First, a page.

As the long-COVID sufferer gets stronger, they could build on these, but stick to simple poses and keep all practice slow. A restorative and gentle practice – such as My Life Tonic's Monday 8pm Yin class or the Tuesday 7pm Gentle vinyasa flow class would be a good place to start to rebuild strength, recapture the breath, and reduce inflammation and stress. You can view our full yoga class schedule here.
Yoga breathwork can indeed help to strengthen the lungs but should only be practised once breathing isn’t a struggle. COVID-19 can cause scarring to the lung tissue and overworking the lungs in strong breathing exercises may cause more damage. In the early stages ‘breath awareness’ is a practice that can be safely used and helps to lessen anxiety which may be triggered by the symptoms of long-COVID.
A review of post-acute COVID treatments, published in the journal BMJ last summer, recommends “breath control” techniques similar to Ujjayi and pranayama practices that use breath retention to help work through chronic coughing and breathlessness. In all our classes our yoga students are reminded to maintain steady, deliberate breathing. We often introduce variations of pranayama breathing at the beginning or end of the class. If lying on your back is uncomfortable, and you experience challenges breathing, we certainly recommend completing the class in a seated meditation pose or sitting on a chair, rather than lying on your back.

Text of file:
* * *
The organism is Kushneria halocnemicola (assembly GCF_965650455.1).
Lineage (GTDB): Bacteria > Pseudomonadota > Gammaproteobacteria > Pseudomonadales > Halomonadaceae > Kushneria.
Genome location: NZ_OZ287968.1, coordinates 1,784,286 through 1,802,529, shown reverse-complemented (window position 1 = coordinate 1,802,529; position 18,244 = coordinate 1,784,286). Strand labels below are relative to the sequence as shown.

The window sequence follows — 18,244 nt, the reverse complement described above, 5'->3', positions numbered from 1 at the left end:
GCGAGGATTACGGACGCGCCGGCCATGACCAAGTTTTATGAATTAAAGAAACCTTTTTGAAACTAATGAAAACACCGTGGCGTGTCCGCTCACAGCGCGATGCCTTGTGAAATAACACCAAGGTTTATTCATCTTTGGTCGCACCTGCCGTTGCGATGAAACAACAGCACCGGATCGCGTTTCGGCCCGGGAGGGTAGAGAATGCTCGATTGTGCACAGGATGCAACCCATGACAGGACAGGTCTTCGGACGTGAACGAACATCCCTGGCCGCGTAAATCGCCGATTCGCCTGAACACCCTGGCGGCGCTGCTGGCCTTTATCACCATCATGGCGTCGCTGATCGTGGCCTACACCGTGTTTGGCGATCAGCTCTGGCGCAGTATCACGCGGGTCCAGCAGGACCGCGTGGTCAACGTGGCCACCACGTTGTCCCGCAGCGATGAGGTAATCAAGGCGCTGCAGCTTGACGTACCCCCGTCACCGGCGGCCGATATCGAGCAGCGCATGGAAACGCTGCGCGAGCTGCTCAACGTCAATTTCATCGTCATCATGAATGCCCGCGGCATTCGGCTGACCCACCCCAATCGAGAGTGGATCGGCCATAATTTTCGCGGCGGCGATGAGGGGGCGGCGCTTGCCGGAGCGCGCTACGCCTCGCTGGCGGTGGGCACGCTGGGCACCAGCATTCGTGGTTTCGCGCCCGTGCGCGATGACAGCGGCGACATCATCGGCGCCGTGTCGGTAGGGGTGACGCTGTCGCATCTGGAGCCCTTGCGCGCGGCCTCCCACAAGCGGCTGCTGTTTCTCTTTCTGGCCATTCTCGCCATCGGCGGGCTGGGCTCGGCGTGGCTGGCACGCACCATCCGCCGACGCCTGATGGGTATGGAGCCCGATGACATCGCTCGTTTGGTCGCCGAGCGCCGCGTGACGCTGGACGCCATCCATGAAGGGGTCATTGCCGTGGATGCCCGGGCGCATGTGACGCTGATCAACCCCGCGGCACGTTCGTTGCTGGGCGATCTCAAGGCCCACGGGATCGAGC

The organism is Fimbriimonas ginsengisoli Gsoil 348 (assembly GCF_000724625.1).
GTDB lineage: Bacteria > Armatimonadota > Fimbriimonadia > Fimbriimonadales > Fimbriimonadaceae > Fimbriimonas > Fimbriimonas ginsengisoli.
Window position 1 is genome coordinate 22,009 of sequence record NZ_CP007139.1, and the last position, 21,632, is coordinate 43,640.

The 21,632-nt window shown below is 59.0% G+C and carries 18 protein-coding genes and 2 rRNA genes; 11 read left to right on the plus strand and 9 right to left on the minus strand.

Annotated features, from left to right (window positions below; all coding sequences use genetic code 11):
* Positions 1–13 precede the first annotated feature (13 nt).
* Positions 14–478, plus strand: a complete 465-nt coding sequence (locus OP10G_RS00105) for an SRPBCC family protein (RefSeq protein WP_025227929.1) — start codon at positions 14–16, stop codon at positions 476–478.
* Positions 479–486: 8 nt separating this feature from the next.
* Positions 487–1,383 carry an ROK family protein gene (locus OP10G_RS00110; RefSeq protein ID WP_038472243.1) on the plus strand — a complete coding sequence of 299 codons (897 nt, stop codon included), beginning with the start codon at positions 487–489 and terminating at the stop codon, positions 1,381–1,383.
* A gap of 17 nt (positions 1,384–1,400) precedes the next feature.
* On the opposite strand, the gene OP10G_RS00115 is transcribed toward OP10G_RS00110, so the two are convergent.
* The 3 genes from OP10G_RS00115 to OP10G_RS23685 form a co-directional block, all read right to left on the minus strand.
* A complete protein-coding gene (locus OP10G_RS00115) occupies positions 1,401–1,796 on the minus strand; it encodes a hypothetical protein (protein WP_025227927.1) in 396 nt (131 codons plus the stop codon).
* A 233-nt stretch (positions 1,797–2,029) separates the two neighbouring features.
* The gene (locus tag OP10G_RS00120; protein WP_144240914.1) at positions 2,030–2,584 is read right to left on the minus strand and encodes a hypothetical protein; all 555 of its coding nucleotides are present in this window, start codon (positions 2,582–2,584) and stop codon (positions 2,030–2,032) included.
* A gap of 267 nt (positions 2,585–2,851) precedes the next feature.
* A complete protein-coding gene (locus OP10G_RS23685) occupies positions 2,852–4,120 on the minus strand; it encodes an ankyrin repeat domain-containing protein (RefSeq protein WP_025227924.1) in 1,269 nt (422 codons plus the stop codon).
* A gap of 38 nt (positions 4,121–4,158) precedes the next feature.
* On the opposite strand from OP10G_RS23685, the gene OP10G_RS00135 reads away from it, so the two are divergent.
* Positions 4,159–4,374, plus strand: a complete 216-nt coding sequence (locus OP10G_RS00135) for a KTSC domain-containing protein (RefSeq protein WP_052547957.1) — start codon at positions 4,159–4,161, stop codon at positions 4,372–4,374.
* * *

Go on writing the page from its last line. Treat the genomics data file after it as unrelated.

It has been shown that nasal breathing like that practised in YogatTonic UK's classes has many far-reaching health benefits which would assist in helping to recover from long-COVID - including dilating the pulmonary arteries and increasing blood flow through the lungs, dilating the airways and increasing oxygen delivery to the lungs and blood, and directly killing and inhibiting the growth and spread of viruses in the lungs. Try it with us – it really does bring vitality and energy.
Unfortunately, there is currently no way to predict how long recovery from long-COVID will take. This information will take time to fully emerge. It is also important to remember that this isn’t unique to COVID-19 – other viral illnesses can have lasting effects too. Experience from other viruses suggests that most symptoms should go within three months, while tiredness may last up to six months. But that may not apply to everyone.
While yoga isn’t a magical cure, a regular yoga practice does teach us to accept our new normal and any restorative yoga class which helps us feel like we are back in control and soothing ourselves with selfcare is going to help us recover. Our small and intimate classes at YogaTonic UK , available online are a perfect way to start your road to recovery. While practicing yoga may not help directly with all of the symptoms of long-COVID, our yoga classes may well help the anxiety that surrounds it and assist people who are suffering from a relentless illness that is not yet understood or even fully recognised medically.
Since the onset we have found several helpful resources that have helped us understand ways to help the recovery from Long Covid. We are certainly not medical experts, but have found the resources listed below helpful.